over the Kyoto Protocol at the recent Earth Summit in Johannesburg headlined
for many days as China, Russia and Canada all moved to ratify this agreement
in contrast to previous opposition. Only two nations now refuse to adopt
the protocol, which seeks to reduce the emission of Ozone-depleting gasses
in an effort to combat global warming – Australia and the USA. Is there
a response to be made from a christian perspective?
When the level of global population and industry posed no threat to the environment, and the major challenge facing human beings was the threat of natural disaster or from the animal kingdom, traditional theology explained the human role as “having dominion over creation”, which was interpreted as exercising power over it, or alternatively seeking to tame it.
A brief return to the creation story reveals three principles in relation to creation: OWNERSHIP by God, RELATIONSHIP between God and all creation, particularly humanity, and STEWARDSHIP by humans of this creation. Humans were to recognise the ownership of all creation by God, and exercise stewardship by taking care of it. The christian church has emphasised the relationship aspect often at the expense of the other two on the basis that “since we die and go to heaven, what does it matter”?
When the Apostle Paul wrote that “all creation groans awaiting … redemption”, he speaks of a redemption that impacts all of God’s creation, not merely some disembodied and detached ‘soul’.
But there is a further imperative which drives this gospel call to consider the environment: that of justice. If global warming continues at the current rates, nations such as Kiribati and Tuvalu, whose highest land peaks are less than 5 metres above sea level, will be engulfed by a rising ocean. Is it christian to live a lifestyle which contributes to the destruction of another’s home land?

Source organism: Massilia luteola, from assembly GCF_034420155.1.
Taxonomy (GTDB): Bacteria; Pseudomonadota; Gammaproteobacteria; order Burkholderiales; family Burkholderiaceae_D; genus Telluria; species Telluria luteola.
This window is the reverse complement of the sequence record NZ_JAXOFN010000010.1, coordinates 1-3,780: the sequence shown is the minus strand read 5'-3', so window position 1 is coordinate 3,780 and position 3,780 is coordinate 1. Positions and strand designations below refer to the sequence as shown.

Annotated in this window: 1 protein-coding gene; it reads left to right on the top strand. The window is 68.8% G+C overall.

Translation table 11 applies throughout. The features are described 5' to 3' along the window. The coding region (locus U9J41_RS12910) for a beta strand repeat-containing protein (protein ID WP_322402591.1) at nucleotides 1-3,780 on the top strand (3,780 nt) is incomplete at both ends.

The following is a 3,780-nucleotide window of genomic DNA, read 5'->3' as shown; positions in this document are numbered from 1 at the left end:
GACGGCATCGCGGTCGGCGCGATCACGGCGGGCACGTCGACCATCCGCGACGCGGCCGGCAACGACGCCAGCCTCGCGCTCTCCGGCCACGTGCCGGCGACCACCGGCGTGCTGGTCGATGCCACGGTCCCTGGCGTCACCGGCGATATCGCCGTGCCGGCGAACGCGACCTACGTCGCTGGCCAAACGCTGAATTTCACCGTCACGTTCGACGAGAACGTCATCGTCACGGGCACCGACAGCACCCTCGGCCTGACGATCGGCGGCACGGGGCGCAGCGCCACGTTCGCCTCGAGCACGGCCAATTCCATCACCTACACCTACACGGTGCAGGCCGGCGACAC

The ecological footprint measures how much land space is required to keep a person of a particular nationality alive. It requires 7 acres to keep one American alive – the most resource-draining nation on earth. New Zealand is second, and Australia seventh on that list. Contrast India, which requires less than 0.2 acres per person.
The earth is God’s, and everything in it – for His people of all nations to enjoy. The questions raised by the Earth Summit are questions of faith, of spirituality, because they are questions of justice. When we pray “Thy will be done on earth as it is in heaven” as in the Lord’s prayer, it includes our stewardship of creation.
September 8, 2002